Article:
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Mason County Memories


"You can't depend on your eyes if your imagination is out of focus" ~ Mark Twain


History Columns are arranged by year of publication in the Ludington Daily News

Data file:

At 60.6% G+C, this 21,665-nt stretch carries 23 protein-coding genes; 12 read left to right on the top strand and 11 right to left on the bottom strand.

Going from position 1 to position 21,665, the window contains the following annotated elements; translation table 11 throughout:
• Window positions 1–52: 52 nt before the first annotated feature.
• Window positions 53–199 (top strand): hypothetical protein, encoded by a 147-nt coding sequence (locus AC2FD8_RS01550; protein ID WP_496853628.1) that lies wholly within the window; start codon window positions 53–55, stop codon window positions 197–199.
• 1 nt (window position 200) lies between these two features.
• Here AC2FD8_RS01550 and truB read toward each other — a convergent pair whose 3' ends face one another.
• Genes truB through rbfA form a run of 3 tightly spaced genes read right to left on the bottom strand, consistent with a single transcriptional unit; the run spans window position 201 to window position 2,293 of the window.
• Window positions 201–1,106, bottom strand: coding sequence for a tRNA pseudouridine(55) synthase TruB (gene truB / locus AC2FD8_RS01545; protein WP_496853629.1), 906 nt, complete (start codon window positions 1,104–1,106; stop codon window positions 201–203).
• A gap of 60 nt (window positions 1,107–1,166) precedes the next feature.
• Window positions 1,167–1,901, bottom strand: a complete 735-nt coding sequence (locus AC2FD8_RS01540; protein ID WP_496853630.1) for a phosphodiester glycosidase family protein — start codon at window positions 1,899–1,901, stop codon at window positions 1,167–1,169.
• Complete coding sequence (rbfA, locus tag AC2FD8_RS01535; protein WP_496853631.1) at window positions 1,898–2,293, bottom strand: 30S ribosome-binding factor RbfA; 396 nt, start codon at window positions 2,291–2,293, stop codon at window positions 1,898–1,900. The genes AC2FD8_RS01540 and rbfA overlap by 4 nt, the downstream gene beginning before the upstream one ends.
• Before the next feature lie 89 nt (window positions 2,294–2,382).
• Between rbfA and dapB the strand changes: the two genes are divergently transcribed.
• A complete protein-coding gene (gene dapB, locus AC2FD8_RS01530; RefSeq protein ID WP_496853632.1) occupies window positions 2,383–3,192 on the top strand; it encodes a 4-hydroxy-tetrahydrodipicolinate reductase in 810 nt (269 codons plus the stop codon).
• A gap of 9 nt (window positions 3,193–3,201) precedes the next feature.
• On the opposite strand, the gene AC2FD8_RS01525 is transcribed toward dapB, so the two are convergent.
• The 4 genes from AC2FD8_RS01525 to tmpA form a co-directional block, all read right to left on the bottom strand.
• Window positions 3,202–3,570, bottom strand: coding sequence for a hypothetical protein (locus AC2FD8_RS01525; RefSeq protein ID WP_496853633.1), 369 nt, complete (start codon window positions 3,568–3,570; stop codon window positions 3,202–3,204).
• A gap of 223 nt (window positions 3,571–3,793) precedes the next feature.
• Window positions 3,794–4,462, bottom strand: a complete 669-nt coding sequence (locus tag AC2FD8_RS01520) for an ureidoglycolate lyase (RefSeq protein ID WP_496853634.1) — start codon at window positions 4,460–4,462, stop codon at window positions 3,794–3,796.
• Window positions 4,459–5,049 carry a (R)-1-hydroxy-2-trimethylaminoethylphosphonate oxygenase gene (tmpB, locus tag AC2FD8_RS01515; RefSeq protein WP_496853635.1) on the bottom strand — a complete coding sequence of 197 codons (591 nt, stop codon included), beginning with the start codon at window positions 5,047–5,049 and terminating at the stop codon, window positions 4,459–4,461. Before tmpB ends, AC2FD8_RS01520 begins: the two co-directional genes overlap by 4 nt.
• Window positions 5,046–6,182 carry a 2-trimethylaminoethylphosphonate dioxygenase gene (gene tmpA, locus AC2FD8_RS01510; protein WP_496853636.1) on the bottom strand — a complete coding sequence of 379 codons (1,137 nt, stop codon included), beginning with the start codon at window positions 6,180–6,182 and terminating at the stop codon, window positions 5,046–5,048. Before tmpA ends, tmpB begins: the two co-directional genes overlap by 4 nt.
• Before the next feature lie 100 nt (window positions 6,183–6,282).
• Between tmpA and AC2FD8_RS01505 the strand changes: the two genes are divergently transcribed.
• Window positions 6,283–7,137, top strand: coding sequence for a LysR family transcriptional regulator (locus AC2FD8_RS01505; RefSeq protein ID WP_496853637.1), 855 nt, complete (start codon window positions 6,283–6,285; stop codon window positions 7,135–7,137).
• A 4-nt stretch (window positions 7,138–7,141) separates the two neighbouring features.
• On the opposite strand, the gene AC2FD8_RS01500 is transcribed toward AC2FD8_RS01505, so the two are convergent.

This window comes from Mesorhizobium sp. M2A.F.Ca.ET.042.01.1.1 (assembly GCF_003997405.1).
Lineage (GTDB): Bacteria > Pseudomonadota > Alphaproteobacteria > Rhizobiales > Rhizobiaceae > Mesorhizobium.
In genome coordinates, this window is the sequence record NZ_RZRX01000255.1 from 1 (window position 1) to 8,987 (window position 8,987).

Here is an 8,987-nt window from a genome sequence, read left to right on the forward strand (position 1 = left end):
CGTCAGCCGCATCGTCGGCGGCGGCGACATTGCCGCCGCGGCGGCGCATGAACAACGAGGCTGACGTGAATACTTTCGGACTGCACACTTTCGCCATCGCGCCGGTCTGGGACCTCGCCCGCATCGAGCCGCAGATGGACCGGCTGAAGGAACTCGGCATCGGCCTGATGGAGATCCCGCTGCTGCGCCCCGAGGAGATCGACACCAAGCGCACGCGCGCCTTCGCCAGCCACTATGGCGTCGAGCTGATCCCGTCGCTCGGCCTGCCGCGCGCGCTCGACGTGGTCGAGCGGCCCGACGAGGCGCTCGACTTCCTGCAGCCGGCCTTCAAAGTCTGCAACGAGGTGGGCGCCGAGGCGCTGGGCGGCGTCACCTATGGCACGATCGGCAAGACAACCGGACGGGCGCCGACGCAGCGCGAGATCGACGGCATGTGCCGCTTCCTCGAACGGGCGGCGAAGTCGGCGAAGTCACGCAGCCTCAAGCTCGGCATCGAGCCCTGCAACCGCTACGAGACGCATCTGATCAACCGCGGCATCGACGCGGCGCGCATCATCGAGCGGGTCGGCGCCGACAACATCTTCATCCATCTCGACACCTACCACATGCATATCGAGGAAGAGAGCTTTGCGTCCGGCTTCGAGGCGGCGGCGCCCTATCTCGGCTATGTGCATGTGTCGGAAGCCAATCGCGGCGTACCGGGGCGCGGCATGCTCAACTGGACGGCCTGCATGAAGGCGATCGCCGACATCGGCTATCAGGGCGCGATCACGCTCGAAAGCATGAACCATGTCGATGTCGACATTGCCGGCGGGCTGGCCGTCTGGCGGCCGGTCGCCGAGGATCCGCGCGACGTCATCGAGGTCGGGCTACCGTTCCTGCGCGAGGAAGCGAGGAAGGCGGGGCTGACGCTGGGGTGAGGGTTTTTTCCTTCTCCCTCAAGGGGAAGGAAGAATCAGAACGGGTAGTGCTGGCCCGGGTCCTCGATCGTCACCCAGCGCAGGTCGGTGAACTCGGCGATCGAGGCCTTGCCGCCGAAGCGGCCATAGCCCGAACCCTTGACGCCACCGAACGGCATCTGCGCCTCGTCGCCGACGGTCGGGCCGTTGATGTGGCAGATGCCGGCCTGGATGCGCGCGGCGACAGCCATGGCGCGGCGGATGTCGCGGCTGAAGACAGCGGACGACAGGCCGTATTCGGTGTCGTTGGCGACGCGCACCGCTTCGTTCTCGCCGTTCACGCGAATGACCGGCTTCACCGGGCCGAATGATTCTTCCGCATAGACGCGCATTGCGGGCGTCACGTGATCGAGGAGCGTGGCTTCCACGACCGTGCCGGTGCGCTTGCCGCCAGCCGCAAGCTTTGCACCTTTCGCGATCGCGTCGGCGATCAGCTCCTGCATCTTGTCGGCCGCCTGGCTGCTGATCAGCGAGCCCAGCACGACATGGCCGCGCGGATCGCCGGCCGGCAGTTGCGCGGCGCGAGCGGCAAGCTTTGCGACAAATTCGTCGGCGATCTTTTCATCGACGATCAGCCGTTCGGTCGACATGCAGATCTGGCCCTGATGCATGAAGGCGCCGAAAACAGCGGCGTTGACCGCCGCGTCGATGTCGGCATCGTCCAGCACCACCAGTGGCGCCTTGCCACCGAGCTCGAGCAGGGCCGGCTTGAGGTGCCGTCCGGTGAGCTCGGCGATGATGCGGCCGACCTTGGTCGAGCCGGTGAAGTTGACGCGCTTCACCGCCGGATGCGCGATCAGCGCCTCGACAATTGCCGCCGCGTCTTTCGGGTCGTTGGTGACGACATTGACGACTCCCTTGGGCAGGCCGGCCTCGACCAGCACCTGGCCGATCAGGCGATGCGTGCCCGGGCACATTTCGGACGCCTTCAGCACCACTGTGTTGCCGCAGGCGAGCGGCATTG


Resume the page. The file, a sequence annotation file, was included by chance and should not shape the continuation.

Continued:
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By David K Petersen History Columnist We will take a look through some of the biographies of early settlers that you may not have heard a great deal of but who were significant early businessmen in Mason County. Many of the details were recorded in the 1882 History of Mason Oceana and Manistee Counties and elsewhere. I am also continuing to look for background information on local families whose history in the county may just go back for a few years to include in the series that I have been working on for the sesquicentennial. In that series I am hoping to assemble biographies that tie into the date the family moved into the County from 1855 to 2005. The Honorable Shubael F White was born in 1841 at Marshall Michigan and graduated from the University of Michigan in 1864 and then enlisted and assigned as a private to the 28th Michigan Infantry Company A. During his time in the service he was promoted to Captain and is listed as such at age 23. During these last months of the Civil War Shubael's unit saw action at both Wise Forks and Kingston North Carolina. Discharged in 1866 he entered law school in Albany New York and upon graduation in 1867 came to Ludington. He had the distinction of being the first attorney to locate in the village. Shortly after his arrival and working with Dr. Doty he erected a frame building on Main Street and opened his law office in the second story. Shubael came to the county during a time that was marked by strife and friction between Charles Mears monopoly of county affairs and the location of the county seat. White was nominated for prosecuting Attorney and David S. Harley an employee of Mears was also nominated. It was a hot contest and as we have discussed in previous columns the location of the County seat and the future of the area was tied into every political event. White won the election, served for two years and then refused to be re-nominated. He did however go on to win election as Circuit Court Judge in 1872. White held this post for two years. During this time January 14th 1874 the new courthouse was dedicated and as C.G. Wing recalled in his columns in 1920 "On this important occasion Judge White led the speaking. He set up the claim of the city of Ludington to a history of 200 years, that is, since the burial of Pere Marquette in 1675, as a history entitled to be known and recognized by the world. His argument seemed belated. The opportunity to preserve that rich heritage was one year previous when the city charter was presented to a public meeting for discussion and ratification before it was sent to the legislature for enactment. If then the original name of the place had been insisted upon and inserted in the charter we might, by perpetuating the name, share the prestige of the great Jesuit explorer. Since Judge White, himself, as one of the committee to prepare the city charter, had at that decisive point acquiesced in the deliberate substitution of the name of James Ludington for that of James Marquette, his ornate claim appeared that of the lawyer rather than one becoming to a judge. He then returned again to private practice later in 1874 working with Judge Haight for five years before opening his own practice White and McMahon. Shubael White was involved in school affairs and served as Moderator he was referred to as a natural lawyer. Upon winning the ejectment suits of Roach Vs. Andrews and Roach vs. Butler he returned home from the US Circuit Court in December of 1879 was given an ovation by the people of Ludington. A Grand Reception that concluded with a Banquet at the Marshall House were quickly planned and executed. Roach if you will recall had purchased the full interest in the 40 acres of land (120 city lots) carved out of the center of Ludington that George W. Ford had won from the Pere Marquette Lumber Company. His claim prevailed that he had set aside that property as a homestead for himself and did not include it in the property acquired by James Ludington in 1859. Inclosing we share what Judge Withey of the United States Court thoughts regarding Shubael F. White, that no man had ever practiced before him who seemed to have the authorities completely within his grasp. His victory on Court that year was an important victory for the City of Ludington and it's future development. If you have any stories or photographs that you would like to share with our readers please feel free to contact me at davep@blackcreekpress.com or 231-757-3240

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